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NME December 1st 2007- Has the world changed or has he changed

we wanted to talk about solo albums, being an icon and the modern world, but things took an unexpected turn. Fifteen years after Morrissey and NME last fell out, it happens again

If the 'difficult' Morrissey exists - the one a high court judge once famously described as 'devious, trucelent and unreliable'- then he certainly isn't present today. When Moz arrives at New York's swanky Paramount Hotel, wearing a tight fitting 'Je suis Morrissey' T-shirt, he is charm personified. As photographer Pieter leaves, he even pulls out of a handshake at the last minute to thumb his nose at him. And when, after th photoshoot, we sit down for the interview, he'll employ a loveable mix of self-deprecation and bravado, delving into a bucket of ice cold Heinekens and delivering punchlines by widening his eyes and lurching towards the table. While we're in New York we'll have the pleasure of watching two incredible shows at Hammerstein Ballroom, shows which see Smiths songs, shirt removals and stage invasions, as well as the airing of newies such as 'I'm throwing my arms around Paris', 'That's how people grow up', and 'All you need is me'. Thes songs set the scene for what Moz hope will be a massive 2008. There's a solo Best Of due in the new year, a new record deal to be signed, a residency at Camden's Roundhouse and, come autumn, a new solo LP too. We arrived wanting to discuss why Morrissey, after so many years and with so many of his contemporaries having fallen by the wayside, still matters so much to so many people. And also to find out exactly how the notoriously reclusive 48-year-old is coping with this era of musical, social and cultural revolution. Last time we sat down properly with Morrissey 18 months ago we had a different Prime Minister, none of us has a Facebook account and suggesting you give your album away for free would've got you locked up. The time was right to hear Morrissy's take on the modern age. At least that's what we wanted to talk about. For all Morrissey's foppish good humour, there comes a jarring moment towards the end when he steers the conversation onto a topic we never thought we'd find ourselves discussing with him again: immigration. Suddenly the natural belligerence we've come to expect from him over the years takes him into dangerous territory. This is how it played out...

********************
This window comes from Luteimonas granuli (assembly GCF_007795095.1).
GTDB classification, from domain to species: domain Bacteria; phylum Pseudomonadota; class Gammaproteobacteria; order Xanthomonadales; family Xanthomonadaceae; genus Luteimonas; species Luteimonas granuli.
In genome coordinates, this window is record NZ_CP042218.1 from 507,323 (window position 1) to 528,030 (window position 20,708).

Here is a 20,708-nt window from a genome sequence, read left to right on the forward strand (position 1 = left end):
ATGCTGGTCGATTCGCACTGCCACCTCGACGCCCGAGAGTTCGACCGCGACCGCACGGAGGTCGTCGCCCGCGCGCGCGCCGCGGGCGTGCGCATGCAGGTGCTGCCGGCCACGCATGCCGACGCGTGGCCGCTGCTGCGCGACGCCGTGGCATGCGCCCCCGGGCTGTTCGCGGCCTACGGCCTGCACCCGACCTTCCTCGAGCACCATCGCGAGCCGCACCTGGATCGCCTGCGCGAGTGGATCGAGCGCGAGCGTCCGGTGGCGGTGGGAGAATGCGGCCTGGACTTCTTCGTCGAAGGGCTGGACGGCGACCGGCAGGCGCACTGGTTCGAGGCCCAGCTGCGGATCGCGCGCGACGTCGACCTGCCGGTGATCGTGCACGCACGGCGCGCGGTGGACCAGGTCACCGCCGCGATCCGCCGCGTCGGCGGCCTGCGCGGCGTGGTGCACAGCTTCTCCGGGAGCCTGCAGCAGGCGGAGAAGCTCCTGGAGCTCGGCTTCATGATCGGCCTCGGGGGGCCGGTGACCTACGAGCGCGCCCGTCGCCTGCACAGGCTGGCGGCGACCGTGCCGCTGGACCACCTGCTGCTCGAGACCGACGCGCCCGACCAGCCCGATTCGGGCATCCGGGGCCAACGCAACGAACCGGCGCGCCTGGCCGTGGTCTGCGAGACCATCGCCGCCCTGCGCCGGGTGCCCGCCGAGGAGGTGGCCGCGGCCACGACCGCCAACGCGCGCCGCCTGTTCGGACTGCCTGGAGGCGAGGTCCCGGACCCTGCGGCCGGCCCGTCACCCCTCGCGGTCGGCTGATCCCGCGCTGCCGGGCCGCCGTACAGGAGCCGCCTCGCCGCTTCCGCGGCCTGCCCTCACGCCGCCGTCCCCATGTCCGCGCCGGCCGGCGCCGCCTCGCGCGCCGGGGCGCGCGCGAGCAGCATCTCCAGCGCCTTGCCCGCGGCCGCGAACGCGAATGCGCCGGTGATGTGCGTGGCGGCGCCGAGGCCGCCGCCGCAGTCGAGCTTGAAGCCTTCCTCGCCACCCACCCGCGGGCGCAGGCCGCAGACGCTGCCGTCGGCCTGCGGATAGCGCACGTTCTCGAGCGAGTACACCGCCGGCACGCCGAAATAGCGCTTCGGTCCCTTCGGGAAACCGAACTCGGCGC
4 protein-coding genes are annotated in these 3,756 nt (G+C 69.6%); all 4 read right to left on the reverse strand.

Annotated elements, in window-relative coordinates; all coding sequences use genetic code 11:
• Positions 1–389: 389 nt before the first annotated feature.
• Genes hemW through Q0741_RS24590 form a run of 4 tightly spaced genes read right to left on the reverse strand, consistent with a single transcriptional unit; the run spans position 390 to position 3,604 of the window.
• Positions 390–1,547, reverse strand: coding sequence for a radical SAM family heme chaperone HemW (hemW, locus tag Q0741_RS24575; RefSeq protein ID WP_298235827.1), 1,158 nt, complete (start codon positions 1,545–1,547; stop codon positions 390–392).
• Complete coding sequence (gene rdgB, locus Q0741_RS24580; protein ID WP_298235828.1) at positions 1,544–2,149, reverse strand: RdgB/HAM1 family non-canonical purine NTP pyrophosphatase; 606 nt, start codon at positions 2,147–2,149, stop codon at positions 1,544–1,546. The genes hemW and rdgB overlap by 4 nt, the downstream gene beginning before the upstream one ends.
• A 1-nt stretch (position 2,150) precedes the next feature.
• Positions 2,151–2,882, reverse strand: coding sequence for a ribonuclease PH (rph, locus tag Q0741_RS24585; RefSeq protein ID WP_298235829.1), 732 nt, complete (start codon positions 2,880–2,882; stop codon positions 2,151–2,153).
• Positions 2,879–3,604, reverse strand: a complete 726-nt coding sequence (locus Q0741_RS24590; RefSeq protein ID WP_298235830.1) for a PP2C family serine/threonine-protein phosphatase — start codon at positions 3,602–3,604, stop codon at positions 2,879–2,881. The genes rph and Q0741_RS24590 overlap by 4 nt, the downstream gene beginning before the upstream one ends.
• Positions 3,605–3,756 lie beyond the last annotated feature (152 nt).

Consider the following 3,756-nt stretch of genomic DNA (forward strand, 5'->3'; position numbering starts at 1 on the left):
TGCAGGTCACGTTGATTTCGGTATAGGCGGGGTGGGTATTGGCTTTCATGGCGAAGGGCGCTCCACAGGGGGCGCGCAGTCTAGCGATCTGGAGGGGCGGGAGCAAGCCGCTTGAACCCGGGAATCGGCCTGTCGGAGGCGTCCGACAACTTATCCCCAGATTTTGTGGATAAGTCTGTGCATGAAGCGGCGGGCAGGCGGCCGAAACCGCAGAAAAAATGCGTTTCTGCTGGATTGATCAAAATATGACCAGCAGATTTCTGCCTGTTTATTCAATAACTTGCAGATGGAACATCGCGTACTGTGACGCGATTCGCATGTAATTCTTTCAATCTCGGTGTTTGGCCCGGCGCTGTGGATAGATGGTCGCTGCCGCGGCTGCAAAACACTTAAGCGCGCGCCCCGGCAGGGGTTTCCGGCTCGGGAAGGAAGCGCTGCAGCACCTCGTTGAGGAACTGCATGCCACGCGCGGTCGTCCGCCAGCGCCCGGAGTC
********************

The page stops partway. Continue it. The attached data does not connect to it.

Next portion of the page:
NME: Do you feel like and elder statesman of indie

"Absolutley. It's something I bear with staggering grace"

You've been a solo artist for two decades now. How do you look back at the last 20 years?

"Well all the albums are fantastic company for me, which might sound woolly to you, but for me they are. So I'm extremely proud, especially considering, in the midst of it, the great deal of flak I received."

How do you look back on the younger Moz?

"He's not somebody I'd personally like to bump into now! Because I can see the creased pain and agony that drove me to do the things I did and say the things I said. All the intital stages of singing were born out of pain and agony, nothing else. So it's not something I like to stare at too often.

Did you have any happy times in the '80s?

"No. Never."

So when was your first happy moment?"(laughs)In my mid-30s, I think , when I began to relax and feel at ease with things. Before then I'd never allow myself the right to drop my guard. It was self-punishment."

Did you have therapy?

"Yes I did. In the '80s. I saw a few psychotherapist, actually. But I didn't walk away feeling six feet taller, so in the end I thought why bother?"

I only ask because you sound like you've got a good understanding of yourself...

"(Widens eyes) Well, if I don't by now I really should be lead in a field and shot!"

You and Johnny Marr are getting on better now. right?

"(calmly) Yes, we have an understanding these days. I'm glad for his recent success and I think it's been unfortunate that in the press they've believed that in order to praise Morrissey you have to hate Marr and in order to support Marr you have to ridicule Morrissey. That's caused a lot of trouble."